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EU pushes back start of von der Leyen's term

October 16, 2019

Ursula von der Leyen has faced a new bump on the road to the European Commission presidency. Already a compromise candidate, her coronation has now been delayed — after three candidates for her team were rejected.

Ursula von der Leyen
Image: Getty Images/A. Beier

Germany's former defense minister Ursula von der Leyen was set to replace Jean-Claude Juncker as the head of EU's top executive body, the EU Commission, on November 1. However, EU lawmakers have now decided to delay the switch, a parliamentary spokesman said on Wednesday.

The move comes after the deputies rejected three of von der Leyen's nominees for the Commission, leaving her scrambling for replacements.

Parliamentary spokesman Jauma Duch said the assembly "took stock" of the hearings and wanted a "rapid appointment" of replacement candidates.

The spokesman also said von der Leyen was now expected to take the reins on December 1, confirming recent speculations by parliamentary speaker David Sassoli. The move poses a political blow for the German politician, who was brought in as a compromise solution to a stalemate following the most recent European Parliament elections.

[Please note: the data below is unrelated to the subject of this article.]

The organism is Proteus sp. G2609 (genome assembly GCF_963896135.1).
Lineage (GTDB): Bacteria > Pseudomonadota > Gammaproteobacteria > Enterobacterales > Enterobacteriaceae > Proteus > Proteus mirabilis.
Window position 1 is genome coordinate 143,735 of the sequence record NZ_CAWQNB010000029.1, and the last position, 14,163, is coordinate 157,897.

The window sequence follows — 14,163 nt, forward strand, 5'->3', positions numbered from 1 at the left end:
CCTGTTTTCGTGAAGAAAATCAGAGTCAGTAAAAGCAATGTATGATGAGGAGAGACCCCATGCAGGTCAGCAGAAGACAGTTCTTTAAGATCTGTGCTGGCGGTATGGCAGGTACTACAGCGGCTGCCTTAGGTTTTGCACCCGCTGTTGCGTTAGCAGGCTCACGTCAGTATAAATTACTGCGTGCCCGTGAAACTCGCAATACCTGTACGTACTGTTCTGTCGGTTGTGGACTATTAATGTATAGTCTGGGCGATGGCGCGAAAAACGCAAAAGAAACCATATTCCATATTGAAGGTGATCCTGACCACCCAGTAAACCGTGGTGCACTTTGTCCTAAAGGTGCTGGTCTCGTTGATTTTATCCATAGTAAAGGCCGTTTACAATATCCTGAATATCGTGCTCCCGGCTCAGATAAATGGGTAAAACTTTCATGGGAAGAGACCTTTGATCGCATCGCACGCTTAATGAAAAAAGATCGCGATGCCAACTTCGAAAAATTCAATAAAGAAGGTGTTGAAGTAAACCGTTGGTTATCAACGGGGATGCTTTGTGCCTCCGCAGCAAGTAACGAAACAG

Macron angry over Goulard rejection

Every EU member state is set to have a member in the European Commission, with von der Leyen set to serve as the representative for Germany. The UK is the only exception, as the country voted to leave the the EU in 2016.

However, members of European Parliament committees have already shot down candidates from Romania and Hungary over financial conflicts even before their official hearing. The French candidate, Sylvie Goulard, came under fire from lawmakers over an ongoing anti-fraud probe linked with staff payments during her time as a European Parliament deputy. She also faced criticism over her consulting work for a US think tank. The parliament voted overwhelmingly against Goulard last week, angering France's President Emmanuel Macron. The French leader blamed von der Leyen for the outcome.

The European Commission serves as the EU's executive branch. The body is in charge of proposing new EU laws and making sure that the existing laws are being upheld across the bloc.

dj/msh (dpa, AFP, AP)

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